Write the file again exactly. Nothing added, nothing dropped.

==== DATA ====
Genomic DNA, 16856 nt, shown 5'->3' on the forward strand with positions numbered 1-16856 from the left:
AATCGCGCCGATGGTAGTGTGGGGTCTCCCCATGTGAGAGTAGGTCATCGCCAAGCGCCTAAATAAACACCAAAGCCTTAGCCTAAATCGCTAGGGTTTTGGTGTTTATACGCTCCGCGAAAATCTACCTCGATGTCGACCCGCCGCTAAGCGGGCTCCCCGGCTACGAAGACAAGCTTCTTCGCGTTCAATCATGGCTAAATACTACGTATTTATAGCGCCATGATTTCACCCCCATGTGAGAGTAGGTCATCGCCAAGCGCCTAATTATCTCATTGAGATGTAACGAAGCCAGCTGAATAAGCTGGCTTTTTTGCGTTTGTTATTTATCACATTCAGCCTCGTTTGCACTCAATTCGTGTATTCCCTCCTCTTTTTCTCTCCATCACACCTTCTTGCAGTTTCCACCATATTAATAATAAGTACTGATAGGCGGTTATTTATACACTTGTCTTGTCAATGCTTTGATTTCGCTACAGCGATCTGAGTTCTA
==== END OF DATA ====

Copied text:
Genomic DNA, 16856 nt, shown 5'->3' on the forward strand with positions numbered 1-16856 from the left:
AATCGCGCCGATGGTAGTGTGGGGTCTCCCCATGTGAGAGTAGGTCATCGCCAAGCGCCTAAATAAACACCAAAGCCTTAGCCTAAATCGCTAGGGTTTTGGTGTTTATACGCTCCGCGAAAATCTACCTCGATGTCGACCCGCCGCTAAGCGGGCTCCCCGGCTACGAAGACAAGCTTCTTCGCGTTCAATCATGGCTAAATACTACGTATTTATAGCGCCATGATTTCACCCCCATGTGAGAGTAGGTCATCGCCAAGCGCCTAATTATCTCATTGAGATGTAACGAAGCCAGCTGAATAAGCTGGCTTTTTTGCGTTTGTTATTTATCACATTCAGCCTCGTTTGCACTCAATTCGTGTATTCCCTCCTCTTTTTCTCTCCATCACACCTTCTTGCAGTTTCCACCATATTAATAATAAGTACTGATAGGCGGTTATTTATACACTTGTCTTGTCAATGCTTTGATTTCGCTACAGCGATCTGAGTTCTA